claim of the Forest officials has strongly been disputed  by  the  appellant
and their community people.
13)   It is useful to refer the letter dated  13.02.2011  by  Alsia  Pardhi,
President of the Pardhi Rehabilitation Sangh, Betul addressed  to  the  SHO,
Kotwali Betul, which reads as under:
                     “Pardhi Rehabilitation Sangh, Betul
              Utkrisht School Maidan, Pardhi Camp Betul (M.P.)


           To


           The SHO
           Kotwali Betul


           Subject:    Regarding kidnapping of Pardhi girl
                       By Forest Officials.


           Sir,


                 On Thursday, 10.2.2011  at  4  p.m.  from  near  the  Fish
           Market, Kusum W/o Tar Babu and Rajnandani D/o Ankit Pardhi, aged
           14 years sitting in the Fish Market were  being  forcibly  taken
           away by the Forest Officials  of  Betul  Range  in  their  jeep.
           After resistance by Pardhi community, they  released  Kusum  but
           Forest Officials succeeded in  forcibly  kidnapping  Rajnandani.
           On our reaching Range Office and in spite of repeatedly  asking,
           the officials  of  Forest  Department  are  not  ready  to  tell
           anything.  The parents  of  victim  have  been  very  upset  and
           shocked after strenuous efforts to locate  their  daughter.   We
           have come to know that the girl is  in  the  custody  of  Forest
           Department.
                 You are, therefore, requested that the case of  kidnapping
           may be registered against officials  of  Forest  Department  and
           Rajnandani may be got freed.


           Dated: 13.2.2011
                                                                  Applicant,
                                                                 Sd/- Alasia
                                                             (Alasia Pardhi)
                                                                   President
                                                 Pardhi Rehabilitation Sangh
                                                                Betul (M.P.)


           Winesses:-
           1.    Sangita W/o Alasia
           2.    Saudagar S/o Sadashiv
           3.    Param Singh S/o Balwant
           4.    Guni Bai W/o Nandu Dhimar
                 Mohila Mission School, Patel Ward
           5.    Gudiya W/o Kamal


           Bhagrati Bai W/o Savne Dhimar, Mohila Mission School, Patel Ward


           Saudagir, Suddi, Kapurri, Lalita, Rajesh, Salim, Babu, Alagwanti
           Laxmi, Latia, Gajra, Kusandi, Langad,  Vatia,  Kusandi,  Langad,
           Vatia, Guddi,  Anita,  Rukhmani,  Lagde,  Manji,  Bharat  Singh,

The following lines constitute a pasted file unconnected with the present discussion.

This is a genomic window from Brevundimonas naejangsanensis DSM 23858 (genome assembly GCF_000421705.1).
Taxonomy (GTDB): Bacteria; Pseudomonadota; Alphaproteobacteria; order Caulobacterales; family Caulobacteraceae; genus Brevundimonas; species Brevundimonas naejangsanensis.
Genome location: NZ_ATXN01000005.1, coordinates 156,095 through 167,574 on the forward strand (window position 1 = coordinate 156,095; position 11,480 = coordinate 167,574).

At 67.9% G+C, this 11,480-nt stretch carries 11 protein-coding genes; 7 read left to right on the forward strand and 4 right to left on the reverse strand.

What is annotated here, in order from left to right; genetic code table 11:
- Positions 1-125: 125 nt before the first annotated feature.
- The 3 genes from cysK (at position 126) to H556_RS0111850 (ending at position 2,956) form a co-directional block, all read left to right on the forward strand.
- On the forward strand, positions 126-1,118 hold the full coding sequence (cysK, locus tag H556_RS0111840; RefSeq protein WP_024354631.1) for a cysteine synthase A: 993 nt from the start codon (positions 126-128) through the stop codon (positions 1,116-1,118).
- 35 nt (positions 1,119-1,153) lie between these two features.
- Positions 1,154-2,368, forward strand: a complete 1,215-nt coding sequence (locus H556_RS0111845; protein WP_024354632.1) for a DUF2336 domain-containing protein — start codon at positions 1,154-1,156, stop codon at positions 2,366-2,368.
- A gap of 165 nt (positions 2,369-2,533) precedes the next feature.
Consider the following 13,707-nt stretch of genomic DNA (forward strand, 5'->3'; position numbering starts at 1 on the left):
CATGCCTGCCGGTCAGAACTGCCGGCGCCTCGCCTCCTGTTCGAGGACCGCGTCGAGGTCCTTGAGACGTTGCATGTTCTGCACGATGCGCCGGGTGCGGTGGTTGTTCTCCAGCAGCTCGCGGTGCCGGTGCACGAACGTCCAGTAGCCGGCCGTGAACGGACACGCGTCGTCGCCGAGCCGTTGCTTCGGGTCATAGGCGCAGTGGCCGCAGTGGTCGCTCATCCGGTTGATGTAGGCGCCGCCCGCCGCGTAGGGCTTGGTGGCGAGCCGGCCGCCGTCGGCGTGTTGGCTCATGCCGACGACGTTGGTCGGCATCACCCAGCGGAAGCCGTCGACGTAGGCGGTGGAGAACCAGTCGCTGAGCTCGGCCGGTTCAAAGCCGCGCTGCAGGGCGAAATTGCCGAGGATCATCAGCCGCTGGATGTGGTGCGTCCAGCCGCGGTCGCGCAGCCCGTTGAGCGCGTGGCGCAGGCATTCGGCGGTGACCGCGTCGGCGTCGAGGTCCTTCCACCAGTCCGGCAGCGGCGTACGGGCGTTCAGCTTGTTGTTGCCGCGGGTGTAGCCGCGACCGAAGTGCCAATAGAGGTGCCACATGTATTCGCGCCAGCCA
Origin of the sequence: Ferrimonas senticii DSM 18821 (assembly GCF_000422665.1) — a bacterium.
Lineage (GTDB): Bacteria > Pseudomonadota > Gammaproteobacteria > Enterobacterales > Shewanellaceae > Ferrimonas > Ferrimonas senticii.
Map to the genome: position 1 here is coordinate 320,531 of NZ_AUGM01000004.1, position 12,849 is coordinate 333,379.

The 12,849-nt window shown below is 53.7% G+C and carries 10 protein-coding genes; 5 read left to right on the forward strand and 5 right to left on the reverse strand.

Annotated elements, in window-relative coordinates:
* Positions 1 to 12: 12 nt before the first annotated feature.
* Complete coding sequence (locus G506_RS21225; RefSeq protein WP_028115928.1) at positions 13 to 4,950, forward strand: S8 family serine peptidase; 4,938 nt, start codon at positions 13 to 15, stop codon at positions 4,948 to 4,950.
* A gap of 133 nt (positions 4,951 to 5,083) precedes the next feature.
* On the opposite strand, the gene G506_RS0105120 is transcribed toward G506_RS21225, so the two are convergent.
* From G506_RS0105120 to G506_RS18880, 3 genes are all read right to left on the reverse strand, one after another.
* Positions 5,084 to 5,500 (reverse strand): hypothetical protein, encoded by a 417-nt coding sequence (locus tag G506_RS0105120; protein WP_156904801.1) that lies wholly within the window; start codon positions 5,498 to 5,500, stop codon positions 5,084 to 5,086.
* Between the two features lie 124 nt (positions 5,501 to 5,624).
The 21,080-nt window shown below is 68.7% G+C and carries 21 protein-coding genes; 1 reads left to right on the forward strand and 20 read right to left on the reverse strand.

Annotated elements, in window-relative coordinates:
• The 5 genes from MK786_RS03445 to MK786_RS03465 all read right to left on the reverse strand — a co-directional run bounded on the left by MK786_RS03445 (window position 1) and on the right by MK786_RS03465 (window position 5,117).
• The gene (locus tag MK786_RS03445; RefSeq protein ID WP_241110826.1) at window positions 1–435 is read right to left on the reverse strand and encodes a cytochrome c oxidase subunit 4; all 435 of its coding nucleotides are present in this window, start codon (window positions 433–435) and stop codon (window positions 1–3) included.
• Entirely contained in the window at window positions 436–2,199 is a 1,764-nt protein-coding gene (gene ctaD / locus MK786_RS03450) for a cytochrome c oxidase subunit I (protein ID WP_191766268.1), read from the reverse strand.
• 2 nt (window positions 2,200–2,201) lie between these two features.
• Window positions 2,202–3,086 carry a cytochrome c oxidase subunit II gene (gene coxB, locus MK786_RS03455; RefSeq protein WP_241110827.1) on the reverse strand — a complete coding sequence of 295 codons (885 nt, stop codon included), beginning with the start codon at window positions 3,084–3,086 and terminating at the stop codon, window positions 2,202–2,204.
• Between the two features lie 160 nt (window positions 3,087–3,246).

Kishori, Nana Saheb, Durgesh, Sanju, Ritu, Kesho, Bugda, Indura,
           Rahul”

14)   Again, on 14.02.2011, i.e., on the next day, similar letter  was  sent
by the appellant to the Chief Conservator of Forests,  Forest  Range,  Betul
regarding kidnapping of minor Pardhi girl by forest officials.
15)   An analysis of the above  letters  shows  that  there  is  a  specific
reference about the picking up of two persons, viz., Kusum and Rajnandani.
16)   After filing of the Writ Petition before the High Court,  pursuant  to
the request made, the High Court directed the petitioner therein to  produce
Kusum  before  the  Chief  Judicial  Magistrate,  Betul  on  02.05.2011  for
recording of her statement.  Her statement before  the  Magistrate  is  also
relevant, which reads as under:
           “As per Order of the Hon’ble High Court  in  Writ  Petition  No.
           3803/11
           Witness No. 1 for …Deposition taken on 02.05.2011.
           Witness apparent age 25 years.


                 States on affirmation that my name is Kusum  wife  of  Tar
           Babu, Occupation  –  Labour,  address  Utkrisht  School  Ground,
           Betul, Distt. Betul.


                 The incident is about two three months old.  I had gone to
           Betul to buy  fish.   There  woman  named  Nandini  was  selling
           partridges when vehicle of Forest  Department  came  there,  the
           staff in the Forest Department vehicle apprehended Nandini, when
           I went for her rescue, the Forest Staff apprehended me  too  and
           put me in the vehicle, then after some time, I got down from the
           vehicle and went to my Dera and  I  shouted  in  the  Dera  that
           Forest staff are taking away Nandini,  Forest  staff  has  taken
           away Nandini and since then whereabouts of Nandini is not known.
           RO& AC                 Typed out on my direction
           Sd/-                              Sd/-
           K.C. Yadav                   K.C. Yadav
           Chief Judicial Magistrate    Chief Judicial Magistrate
           Betul.                            Betul”

17)   In her statement, Kusum stated that the  forest  officials  picked  up
both of them viz., herself and Rajnandani, and after some time  she  somehow
managed  to  jump  from  the  vehicle.   However,  the  forest  staff   took
Rajnandani and her whereabouts is not known  to  her.   As  rightly  pointed
out, her statement under Section 164 of the Code  before  a  Magistrate  has
not been properly looked into by the High Court.
18)   It is the grievance of learned counsel  for  the  appellant  that  the